The St. Louis Blues’ time is now — or at least, it’s supposed to be. In theory they’re a pretty good team and we have seen a lot of evidence to support that in the regular season, but in four years they have only won one playoff series.
At this point the Blues are drawing comparisons to the San Jose Sharks of old that consistently dominated in the regular season only to come up short in the playoffs. That seems unfair to the Sharks though because in their 10-campaign playoff streak from 2004-14, they were never booted in the first round in back-to-back years. St. Louis has done it three times in a row.
So if the goal is to compete for the Stanley Cup, it seems that changes are likely on the way in St. Louis.
“I would assume so,” Blues defenseman Kevin Shattenkirk told NHL.com’s Lou Korac. “Army’s (GM Doug Armstrong) not a guy who’s going to sit back and let this happen year after year.”
Whatever Armstrong does though, Shattenkirk hopes it doesn’t involve showing head coach Ken Hitchcock the door as the blueliner is convinced that the veteran bench boss with 708 wins under his belt is the right man to guide the team going forward.
Similarly, forward T.J. Oshie doesn’t think the current core of players is the problem.
“I guess if you watch the game and you don’t just look at the stat sheet, the core group has been playing some pretty good games since the playoffs,” Oshie said, per the St. Louis Post-Dispatch’s Jeremy Rutherford. “We’ve been doing a lot of things that Hitch has been asking us to do, and for whatever reason we haven’t gotten the goals… We just haven’t gotten the goals.”
Whatever course Armstrong decides to take, it is important to note that there’s no easy fix. The San Jose Sharks had a lot of turnover during its decade of futility and it never ended up being enough.
They weren’t happy after a Game 3 shutout loss to the Minnesota Wild. But the St. Louis Blues emphatically bounced back on Wednesday.
The series is now tied 2-2, heading back to St. Louis for Game 5 on Friday. The Blues were dominant against the Wild in Game 4, coming away with a 6-1 victory after a great start in the first period. The offensive outburst might garner most of the attention, especially when Vladimir Tarasenko scores a goal like this and goalie Devan Dubnyk gets chased from the game.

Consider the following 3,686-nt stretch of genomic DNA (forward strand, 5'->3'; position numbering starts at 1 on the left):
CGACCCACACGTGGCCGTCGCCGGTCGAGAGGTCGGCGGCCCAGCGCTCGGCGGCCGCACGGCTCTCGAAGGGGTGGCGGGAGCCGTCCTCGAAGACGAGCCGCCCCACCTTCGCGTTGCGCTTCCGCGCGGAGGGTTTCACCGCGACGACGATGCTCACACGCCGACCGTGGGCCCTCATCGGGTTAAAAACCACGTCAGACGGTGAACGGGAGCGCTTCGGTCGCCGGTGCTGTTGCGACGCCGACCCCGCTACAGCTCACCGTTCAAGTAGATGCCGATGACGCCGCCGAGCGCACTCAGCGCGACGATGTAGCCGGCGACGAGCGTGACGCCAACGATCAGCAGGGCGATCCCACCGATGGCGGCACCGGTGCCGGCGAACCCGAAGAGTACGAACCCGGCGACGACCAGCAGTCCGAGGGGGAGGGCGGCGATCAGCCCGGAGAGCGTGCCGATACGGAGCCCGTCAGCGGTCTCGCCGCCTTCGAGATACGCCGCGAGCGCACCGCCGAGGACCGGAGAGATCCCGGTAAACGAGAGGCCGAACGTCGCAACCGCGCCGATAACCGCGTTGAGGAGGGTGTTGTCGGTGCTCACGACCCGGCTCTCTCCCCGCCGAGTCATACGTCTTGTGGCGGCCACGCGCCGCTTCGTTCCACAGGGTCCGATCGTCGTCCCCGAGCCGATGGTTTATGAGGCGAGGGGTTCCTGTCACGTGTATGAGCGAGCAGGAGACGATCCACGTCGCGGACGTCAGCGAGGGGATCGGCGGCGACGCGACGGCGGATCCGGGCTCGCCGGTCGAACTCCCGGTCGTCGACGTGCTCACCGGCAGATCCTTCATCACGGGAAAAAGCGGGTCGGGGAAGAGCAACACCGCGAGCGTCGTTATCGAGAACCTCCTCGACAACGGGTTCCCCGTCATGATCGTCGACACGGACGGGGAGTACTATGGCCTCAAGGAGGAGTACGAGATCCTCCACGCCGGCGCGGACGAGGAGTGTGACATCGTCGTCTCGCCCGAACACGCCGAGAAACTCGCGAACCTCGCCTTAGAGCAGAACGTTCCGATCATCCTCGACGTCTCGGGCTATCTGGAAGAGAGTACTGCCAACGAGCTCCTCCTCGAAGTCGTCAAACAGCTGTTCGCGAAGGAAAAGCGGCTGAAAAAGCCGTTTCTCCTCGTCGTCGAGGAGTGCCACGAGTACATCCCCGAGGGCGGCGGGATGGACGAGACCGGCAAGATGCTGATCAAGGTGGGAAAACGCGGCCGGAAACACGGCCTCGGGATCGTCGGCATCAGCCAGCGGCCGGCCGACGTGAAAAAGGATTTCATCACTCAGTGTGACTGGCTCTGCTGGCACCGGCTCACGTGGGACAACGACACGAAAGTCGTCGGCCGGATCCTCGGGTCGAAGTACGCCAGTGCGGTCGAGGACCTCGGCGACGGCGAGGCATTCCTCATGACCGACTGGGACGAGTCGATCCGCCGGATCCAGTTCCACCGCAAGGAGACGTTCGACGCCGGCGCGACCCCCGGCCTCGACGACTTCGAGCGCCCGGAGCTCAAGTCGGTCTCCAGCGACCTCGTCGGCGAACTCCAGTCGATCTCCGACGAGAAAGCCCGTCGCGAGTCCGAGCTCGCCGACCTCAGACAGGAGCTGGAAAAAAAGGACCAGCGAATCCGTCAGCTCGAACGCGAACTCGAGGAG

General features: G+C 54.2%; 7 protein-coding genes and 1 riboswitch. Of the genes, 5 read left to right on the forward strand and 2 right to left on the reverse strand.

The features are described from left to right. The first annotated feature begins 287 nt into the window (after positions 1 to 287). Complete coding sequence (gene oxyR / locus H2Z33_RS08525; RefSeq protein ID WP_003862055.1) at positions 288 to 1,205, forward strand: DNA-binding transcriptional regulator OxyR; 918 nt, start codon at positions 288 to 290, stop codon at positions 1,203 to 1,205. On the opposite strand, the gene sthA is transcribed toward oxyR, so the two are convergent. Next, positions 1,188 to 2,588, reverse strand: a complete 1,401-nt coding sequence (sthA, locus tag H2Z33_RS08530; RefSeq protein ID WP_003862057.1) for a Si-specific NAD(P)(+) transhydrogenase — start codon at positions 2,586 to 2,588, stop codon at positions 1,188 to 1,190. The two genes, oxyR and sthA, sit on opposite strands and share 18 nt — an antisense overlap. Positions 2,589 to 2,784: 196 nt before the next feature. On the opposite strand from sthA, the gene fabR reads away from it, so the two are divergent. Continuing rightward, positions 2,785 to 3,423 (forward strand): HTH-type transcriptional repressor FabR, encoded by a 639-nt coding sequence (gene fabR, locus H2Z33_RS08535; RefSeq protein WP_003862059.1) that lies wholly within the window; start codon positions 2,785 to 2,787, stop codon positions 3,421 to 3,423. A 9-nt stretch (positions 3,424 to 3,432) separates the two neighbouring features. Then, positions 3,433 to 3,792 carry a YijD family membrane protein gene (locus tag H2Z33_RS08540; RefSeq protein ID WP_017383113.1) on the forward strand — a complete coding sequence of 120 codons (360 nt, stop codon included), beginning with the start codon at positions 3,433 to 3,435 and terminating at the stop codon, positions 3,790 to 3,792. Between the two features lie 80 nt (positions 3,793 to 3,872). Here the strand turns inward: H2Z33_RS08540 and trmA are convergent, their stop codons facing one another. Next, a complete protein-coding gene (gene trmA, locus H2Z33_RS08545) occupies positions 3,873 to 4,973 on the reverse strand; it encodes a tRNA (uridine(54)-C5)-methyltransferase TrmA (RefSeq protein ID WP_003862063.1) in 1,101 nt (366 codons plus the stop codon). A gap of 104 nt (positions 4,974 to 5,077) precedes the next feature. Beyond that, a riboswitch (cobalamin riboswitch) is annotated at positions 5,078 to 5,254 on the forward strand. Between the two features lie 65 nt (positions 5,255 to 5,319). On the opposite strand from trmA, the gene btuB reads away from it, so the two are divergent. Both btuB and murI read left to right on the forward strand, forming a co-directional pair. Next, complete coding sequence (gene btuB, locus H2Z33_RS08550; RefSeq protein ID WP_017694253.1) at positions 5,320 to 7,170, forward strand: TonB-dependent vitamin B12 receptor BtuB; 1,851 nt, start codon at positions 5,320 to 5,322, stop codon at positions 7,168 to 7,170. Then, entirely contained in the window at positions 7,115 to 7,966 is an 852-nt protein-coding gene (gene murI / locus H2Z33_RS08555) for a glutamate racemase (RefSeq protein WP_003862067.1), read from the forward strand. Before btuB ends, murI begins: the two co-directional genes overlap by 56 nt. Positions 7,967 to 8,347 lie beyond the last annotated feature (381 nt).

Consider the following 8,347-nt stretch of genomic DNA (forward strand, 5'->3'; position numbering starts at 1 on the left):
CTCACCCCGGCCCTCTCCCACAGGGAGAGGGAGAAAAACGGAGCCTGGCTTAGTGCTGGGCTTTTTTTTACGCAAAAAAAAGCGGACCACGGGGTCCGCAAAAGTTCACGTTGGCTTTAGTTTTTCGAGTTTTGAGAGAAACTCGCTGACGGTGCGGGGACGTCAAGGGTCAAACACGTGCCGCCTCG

“Our scoring is a direct reflection of our checking. When we check, we score,” said Blues head coach Ken Hitchcock, as per NHL.com.
“It looks like we’ve joined the tournament now and we’re dialed in. We’ve got home-ice back, we’re dialed into our game, we’re going to be hard to play against when we’re dialed in this. Not fun to play against.”
The Wild couldn’t regroup after a slow start.
Minnesota cut the St. Louis lead to two goals early in the second period, as Jared Spurgeon converted on the power play, but any momentum gained from that was didn’t last long.
“It didn’t have the feel of the type of game that we were going to come back,” said Wild head coach Mike Yeo.
“We weren’t on it from the start, and it got worse. Normally, I think we start well but we stay with our game very strongly as far as whether we’re ahead [or] whether we’re behind, and tonight we broke that, that’s for sure.”
After allowing four goals on 16 shots on Tuesday, Blues goaltender Brian Elliott bounced back in a big way by posting a 28-save shutout in St. Louis 1-0 shootout victory over the Philadelphia Flyers.
It was Elliott’s fourth shutout of the season and his 20th since joining the Blues in 2011-12. That puts him in a tie with his former goaltending partner Jaroslav Halak for the franchise record.
T.J. Oshie and Vladimir Tarasenko each scored for St. Louis in the skills competition while Elliott beat Jakub Voracek and Wayne Simmonds.
Elliott’s efforts made head coach Ken Hitchcock the fourth bench boss in NHL history to reach the 700-win mark. It was a particularly appropriate game for him to accomplish that feat as the 63-year-old bench boss coached the Philadelphia Flyers for parts of four seasons. He also was in charge of the Dallas Stars and Columbus Blue Jackets at various points in his career.
As it happens, all three of the coaches ahead of Hitchcock on the wins list are also former Blues bench bosses. Joel Quenneville (745 wins) leads the Chicago Blackhawks now, but he spent parts of his first eight seasons in charge of the Blues. Scotty Bowman (1,244) got his start with St. Louis too, running the team from the 1967-68 campaign until he was replaced by Al Arbour (782 wins) during the 1970-71 campaign. The four legends have won the Stanley Cup as a head coach a combined 16 times, but never with St. Louis.
Hitchcock hopes to become the first this year.